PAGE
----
But amid the abundant fruit trees, flower beds and manicured lawns, the signs are there: the farm can only be accessed through a massive electrified gate dotted with heat sensors.
A long road with several security checkpoints equipped with closed-circuit television cameras leads to Qaddafi’s farm, 25 kilometres (15 miles) southwest of Tripoli, and one recent visitor described the facility as like “being in Europe.”
“They told us that he lived in a tent, and look...” said Ahmad Ramadan, 27, a Tripoli port employee who rushed to see the farm after rebels smashed Qaddafi’s forces in the capital and seized his Bab al-Aziziya headquarters.
For many local visitors, the eye-dazzling panorama of green vegetation, trees and perfectly aligned vineyards that flourishes in the desert so close to the capital seems entirely out of place.
“I would have never believed there was so much green so near to Tripoli,” said Adel Boulaiha, 39, who had come with his colleague Ramadan to witness with their own eyes the opulence of Qaddafi’s true lifestyle.
A lane lined with palm trees leads to a small Moroccan-style castle with delicately carved white stucco mouldings. Part of the building appears to have been damaged by a NATO air strike.
“It’s paradise here,” said Yassin Tarhuni, a 30-year-old former television journalist, as he cast his eyes over a perfectly landscaped English garden with white tents pitched in the middle of the manicured lawn.
Qaddafi, a revolutionary who led the coup that overthrew the Libyan monarchy in 1969, despite his flamboyant dress sense and public declarations, had reportedly spurned a palatial lifestyle.
The man officially known as “guide of the revolution,” who always shunned the title of president, proclaimed a jamahiriya or “state of the masses” in March 1977.
In Libya he was known as the “brother leader” whose life, he liked to suggest, revolved around a tent.
He was reputedly born under canvas near Sirte in 1942, received his guests in tents and even took Bedouin tents with him when he travelled abroad, where they would be pitched in the grounds of five-star hotels.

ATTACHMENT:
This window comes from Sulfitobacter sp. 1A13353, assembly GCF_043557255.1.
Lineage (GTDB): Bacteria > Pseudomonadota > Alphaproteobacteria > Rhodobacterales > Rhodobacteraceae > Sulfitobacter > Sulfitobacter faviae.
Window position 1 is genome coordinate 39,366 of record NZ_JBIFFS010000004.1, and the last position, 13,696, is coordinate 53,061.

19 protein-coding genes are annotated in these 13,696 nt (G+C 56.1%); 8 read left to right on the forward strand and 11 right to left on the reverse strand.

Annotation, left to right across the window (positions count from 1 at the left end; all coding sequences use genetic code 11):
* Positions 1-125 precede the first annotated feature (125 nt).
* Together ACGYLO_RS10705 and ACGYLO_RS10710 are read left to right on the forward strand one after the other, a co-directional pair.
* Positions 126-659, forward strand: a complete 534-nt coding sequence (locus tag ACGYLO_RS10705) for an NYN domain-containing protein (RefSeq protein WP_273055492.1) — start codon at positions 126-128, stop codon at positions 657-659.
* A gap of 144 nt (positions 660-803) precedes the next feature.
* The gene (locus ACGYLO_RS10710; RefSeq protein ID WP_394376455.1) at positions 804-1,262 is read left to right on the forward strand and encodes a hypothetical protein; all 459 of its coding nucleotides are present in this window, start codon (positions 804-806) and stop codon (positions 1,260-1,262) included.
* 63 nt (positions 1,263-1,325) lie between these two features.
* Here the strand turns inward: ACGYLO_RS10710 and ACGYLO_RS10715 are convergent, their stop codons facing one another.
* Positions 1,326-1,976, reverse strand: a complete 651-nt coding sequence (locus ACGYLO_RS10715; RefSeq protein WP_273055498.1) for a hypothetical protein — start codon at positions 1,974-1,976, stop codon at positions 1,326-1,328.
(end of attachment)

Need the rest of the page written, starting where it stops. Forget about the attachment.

Qaddafi professed a bucolic lifestyle, and his revolutionary “Green Book” offered “a third theory of the world” between capitalism and socialism, providing ─ according to him ─ the only real solution for humanity.
But according to farm visitor Walid Ghabt, 31, Qaddafi “literally choked the Libyan people.”
“It is the first time I feel wholly human,” said Ghabt as he toured the farm, the latest Qaddafi attraction for Libyans since rebels seized Bab al-Aziziya and the homes of the fallen leader’s extravagant sons.
Some people coming to see the farm left the grounds in their cars with souvenirs ranging from items of furniture and carpets to electronic goods.
But Qaddafi’s desert “paradise” is also blighted by the sight and stench of decomposing bodies.
“I was searching from my brother, who has been missing along with his son and a friend,” said Hassan Mohammed, pointing to the corpses of an adult and a child.
“This can’t be my brother ─ the body is too fat. I’ll keep looking,” he said, declining to explain what his brother could have been doing on Qaddafi’s farm.
Nearby, a man walked away shouldering an air-conditioning unit.
“It’s the first one I’ve ever had,” he said.
Another man picked at an armored-plated luxury German car with a dagger, trying to extract spare parts.
As night fell, some visitors to the farm begin leaving as yet more Libyans curious to learn more about the elusive Qaddafi’s way of life drove into the grounds to see for themselves.